• block nets (i.e., seines)
  • elbow-length insulated waterproof gloves
  • chest waders (equipped with wading cleats, when necessary)
  • polarized sunglasses
  • buckets/livewells
  • jars for voucher/reference specimens
  • waterproof jar labels
  • 10% buffered formalin (formaldehyde solution)
  • measuring board (500 mm minimum, with 1 mm increments)a
  • balance (gram scale)b
  • tape measure (100 m minimum)
  • fish Sampling Field Data Sheetc
  • applicable topographic maps
  • copies of field protocols
  • pencils, clipboard
  • first aid kit
  • Global Positioning System (GPS) Unit

a Needed only if program/study requires length frequency information
b Needed only if total biomass and/or the Index of Well-Being are included in the assessment process (see Section 8.3.3, Metric 13).
c It is helpful to copy fieldsheets onto water-resistant paper for use in wet weather conditions.

  1. A representative stream reach (see Alternatives for Stream Reach Designation, next page) is selected and measured such that primary physical habitat characteristics of the stream are included within the reach (e.g., riffle, run and pool habitats, when available). The sample reach should be located away from the influences of major tributaries and bridge/road crossings (e.g., sufficiently upstream to decrease influences on overall habitat quality). The exact location (i.e., latitude and longitude) of the downstream limit of the reach must be recorded on each field data sheet. (If a Global Positioning System unit is used to provide location information, the accuracy or design confidence of the unit should be noted.) A habitat assessment and physical/ chemical characterization of water quality should be performed within the same sampling reach (see Chapter 5: Habitat Assessment and Physicochemical Characterization).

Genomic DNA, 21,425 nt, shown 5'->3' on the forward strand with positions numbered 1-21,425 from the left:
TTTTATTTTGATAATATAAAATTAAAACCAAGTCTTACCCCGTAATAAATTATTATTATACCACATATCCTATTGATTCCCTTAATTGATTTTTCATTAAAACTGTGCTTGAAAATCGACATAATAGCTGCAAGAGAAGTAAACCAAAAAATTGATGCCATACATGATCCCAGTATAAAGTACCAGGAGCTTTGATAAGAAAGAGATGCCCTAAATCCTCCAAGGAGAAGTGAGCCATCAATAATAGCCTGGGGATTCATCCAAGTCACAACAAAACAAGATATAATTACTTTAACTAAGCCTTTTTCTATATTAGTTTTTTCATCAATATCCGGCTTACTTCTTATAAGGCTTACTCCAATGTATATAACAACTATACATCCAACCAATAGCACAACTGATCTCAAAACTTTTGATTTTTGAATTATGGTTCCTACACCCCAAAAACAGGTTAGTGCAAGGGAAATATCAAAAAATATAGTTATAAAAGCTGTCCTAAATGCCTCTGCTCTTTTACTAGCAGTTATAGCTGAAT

2. Collection via electrofishing begins at a shallow riffle, or other physical barrier at the downstream limit of the sample reach, and terminates at a similar barrier at the upstream end of the reach. In the absence of physical barriers, block nets should be set at the upstream and downstream ends of the reach prior to the initiation of any sampling activities.
  3. Fish collection procedures commence at the downstream barrier. A minimum 2-person fisheries crew proceeds to electrofish in an upstream direction using a side-to-side or bank-to-bank sweeping technique to maximize area coverage. All wadeable habitats within the reach are sampled via a single pass, which terminates at the upstream barrier. Fish are held in livewells (or buckets) for subsequent identification and enumeration.